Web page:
Lacrosse can get pretty complicated, but this simple information can help anyone to understand this sport that’s gaining traction in the U.S.
First let’s look at the layout of the field. Each team has 10 players on the field at any time (unless there has been a penalty). There always needs to be three players on the defensive side, excluding the goalie, and three players on the offensive side of the field. The three midfield players, or middies, rotate between playing offense and defense.
Players use sticks with a “head” on top that have nets to catch and throw the ball. There are two types of sticks: long poles, which are used mainly by defensive players, and short poles, which are used mostly by middies and attack players. Players wear padding to keep their arms, shoulders, chests and heads safe, since hitting with these sticks is allowed to a certain degree.
Each game starts off with what are called “face-offs.” One player from each team lines up in the center of the field, where a ball is waiting on the ground. When the referee blows his whistle each team fights to gain possession of the ball. Two players from each team are able to come in to assist their teammate in the face-off, but they must start at the “wing area” (see map above). Face-offs also occur after either team scores a goal.
Players are allowed to substitute throughout the game in a way similar to a hockey game. The player entering the game must wait for the current player to exit the field before making the substitution.
There are a few other reasons why a player would get called for a penalty, such as a hit to the helmet with a stick, cross-checking a player with a stick (this is where one player hits another player with the stick and their hands are not touching) or being off-sides. Game officials throw a yellow flag whenever an infraction is committed, but the play is allowed to continue until possession has changed to enforce the penalty.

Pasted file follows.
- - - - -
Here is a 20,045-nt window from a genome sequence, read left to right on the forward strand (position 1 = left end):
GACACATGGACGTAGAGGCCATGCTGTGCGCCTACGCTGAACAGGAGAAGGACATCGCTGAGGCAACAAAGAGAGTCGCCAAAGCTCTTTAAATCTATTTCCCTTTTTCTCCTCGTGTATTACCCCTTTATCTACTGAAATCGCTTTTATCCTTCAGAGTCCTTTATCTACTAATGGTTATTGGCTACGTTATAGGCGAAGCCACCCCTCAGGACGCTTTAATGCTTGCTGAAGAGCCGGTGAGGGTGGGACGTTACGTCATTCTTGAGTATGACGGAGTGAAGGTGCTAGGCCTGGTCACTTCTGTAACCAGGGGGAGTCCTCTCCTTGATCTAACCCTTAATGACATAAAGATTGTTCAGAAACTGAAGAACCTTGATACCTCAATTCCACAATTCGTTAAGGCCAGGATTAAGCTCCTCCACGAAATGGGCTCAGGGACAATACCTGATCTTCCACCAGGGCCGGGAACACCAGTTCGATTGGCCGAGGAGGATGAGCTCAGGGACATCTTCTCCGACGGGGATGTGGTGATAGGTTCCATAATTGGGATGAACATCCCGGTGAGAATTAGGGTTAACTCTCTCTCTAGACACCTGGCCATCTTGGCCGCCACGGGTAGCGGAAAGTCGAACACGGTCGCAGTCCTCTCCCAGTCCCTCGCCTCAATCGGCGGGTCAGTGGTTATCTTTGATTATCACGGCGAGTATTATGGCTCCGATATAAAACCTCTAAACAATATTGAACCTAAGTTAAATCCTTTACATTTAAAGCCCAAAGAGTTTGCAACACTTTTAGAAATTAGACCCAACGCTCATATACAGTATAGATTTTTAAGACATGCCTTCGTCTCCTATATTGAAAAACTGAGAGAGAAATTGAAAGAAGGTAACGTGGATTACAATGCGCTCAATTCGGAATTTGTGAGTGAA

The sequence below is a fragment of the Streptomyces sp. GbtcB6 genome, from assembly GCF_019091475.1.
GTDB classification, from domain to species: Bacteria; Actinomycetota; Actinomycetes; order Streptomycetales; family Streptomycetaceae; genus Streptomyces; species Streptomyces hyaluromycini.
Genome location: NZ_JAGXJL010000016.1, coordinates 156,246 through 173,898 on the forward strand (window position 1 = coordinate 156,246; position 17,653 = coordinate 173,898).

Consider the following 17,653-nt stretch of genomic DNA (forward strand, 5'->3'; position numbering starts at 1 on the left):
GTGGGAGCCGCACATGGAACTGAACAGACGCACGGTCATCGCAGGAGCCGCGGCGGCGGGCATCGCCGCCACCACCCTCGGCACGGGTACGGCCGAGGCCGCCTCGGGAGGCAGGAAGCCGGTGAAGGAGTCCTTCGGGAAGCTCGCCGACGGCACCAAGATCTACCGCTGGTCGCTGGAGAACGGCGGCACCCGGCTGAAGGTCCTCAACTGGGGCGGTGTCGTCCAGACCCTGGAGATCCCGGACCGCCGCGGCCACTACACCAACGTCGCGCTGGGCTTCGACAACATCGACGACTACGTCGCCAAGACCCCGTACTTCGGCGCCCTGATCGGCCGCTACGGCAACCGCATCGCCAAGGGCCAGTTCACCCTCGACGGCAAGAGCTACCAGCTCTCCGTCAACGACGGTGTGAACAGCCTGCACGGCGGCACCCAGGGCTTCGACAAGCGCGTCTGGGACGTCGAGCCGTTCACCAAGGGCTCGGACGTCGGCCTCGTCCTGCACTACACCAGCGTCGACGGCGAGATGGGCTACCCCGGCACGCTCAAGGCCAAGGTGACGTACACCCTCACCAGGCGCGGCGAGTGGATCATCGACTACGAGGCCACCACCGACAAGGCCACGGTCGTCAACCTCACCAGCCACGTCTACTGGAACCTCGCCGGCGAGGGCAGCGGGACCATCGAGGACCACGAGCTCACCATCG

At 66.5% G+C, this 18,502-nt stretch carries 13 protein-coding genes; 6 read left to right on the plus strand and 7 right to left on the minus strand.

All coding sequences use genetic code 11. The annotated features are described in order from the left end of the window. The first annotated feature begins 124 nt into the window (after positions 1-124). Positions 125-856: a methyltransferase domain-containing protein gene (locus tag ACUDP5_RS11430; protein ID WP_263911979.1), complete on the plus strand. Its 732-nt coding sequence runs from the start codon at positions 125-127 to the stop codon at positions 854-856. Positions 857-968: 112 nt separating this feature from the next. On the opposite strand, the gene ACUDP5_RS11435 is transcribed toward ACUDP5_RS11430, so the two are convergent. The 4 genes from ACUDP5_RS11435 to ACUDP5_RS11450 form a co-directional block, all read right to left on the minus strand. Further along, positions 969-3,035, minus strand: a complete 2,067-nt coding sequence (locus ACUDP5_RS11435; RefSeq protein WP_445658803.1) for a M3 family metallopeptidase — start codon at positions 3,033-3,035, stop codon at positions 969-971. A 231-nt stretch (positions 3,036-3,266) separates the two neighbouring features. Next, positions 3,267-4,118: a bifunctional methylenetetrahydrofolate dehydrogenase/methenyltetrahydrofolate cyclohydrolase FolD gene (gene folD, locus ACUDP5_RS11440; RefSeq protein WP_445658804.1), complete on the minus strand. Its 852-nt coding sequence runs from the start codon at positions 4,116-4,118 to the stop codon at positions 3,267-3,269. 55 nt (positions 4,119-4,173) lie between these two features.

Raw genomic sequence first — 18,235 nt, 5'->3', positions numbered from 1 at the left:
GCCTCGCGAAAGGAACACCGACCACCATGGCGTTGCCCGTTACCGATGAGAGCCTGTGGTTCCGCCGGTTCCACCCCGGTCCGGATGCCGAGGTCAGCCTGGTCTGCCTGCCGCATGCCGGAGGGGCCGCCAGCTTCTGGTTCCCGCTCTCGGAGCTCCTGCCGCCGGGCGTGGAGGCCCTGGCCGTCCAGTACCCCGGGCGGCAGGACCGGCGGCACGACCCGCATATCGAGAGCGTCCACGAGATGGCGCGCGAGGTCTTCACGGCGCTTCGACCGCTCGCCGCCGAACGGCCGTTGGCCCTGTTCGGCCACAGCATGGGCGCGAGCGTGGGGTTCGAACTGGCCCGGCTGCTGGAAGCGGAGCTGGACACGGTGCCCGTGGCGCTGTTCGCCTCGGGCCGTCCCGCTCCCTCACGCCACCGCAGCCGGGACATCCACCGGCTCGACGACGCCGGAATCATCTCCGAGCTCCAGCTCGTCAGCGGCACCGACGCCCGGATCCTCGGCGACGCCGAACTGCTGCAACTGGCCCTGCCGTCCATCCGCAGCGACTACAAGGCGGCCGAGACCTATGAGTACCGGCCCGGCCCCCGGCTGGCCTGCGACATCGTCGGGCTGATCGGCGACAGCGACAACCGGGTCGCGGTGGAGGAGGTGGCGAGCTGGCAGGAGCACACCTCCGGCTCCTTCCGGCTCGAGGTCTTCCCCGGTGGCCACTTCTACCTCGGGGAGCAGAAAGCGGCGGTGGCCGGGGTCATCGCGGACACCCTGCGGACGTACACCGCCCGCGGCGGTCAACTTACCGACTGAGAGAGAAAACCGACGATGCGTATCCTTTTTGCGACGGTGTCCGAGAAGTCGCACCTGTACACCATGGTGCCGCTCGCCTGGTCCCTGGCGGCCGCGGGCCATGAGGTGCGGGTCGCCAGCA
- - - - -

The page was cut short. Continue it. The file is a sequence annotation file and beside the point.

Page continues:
The above play was a penalty, because the hit was high on the chest of the other player. When a player gets called for a penalty, the other team will have a “man-up” situation, which gives it an advantage. The times for penalties ranges between 30 seconds and three minutes, depending on the nature of the penalty.
The main objective is to score the ball in the goal on either side of the field. There is some space behind the goal to allow players to run in front or behind the goal while moving the ball around. When a shot misses the net and travels out of bounds, the team that has a player closest to the ball when it exits the field is given possession.
There is much more to know about lacrosse, but with this information one will be able to go to a game and understand what is happening.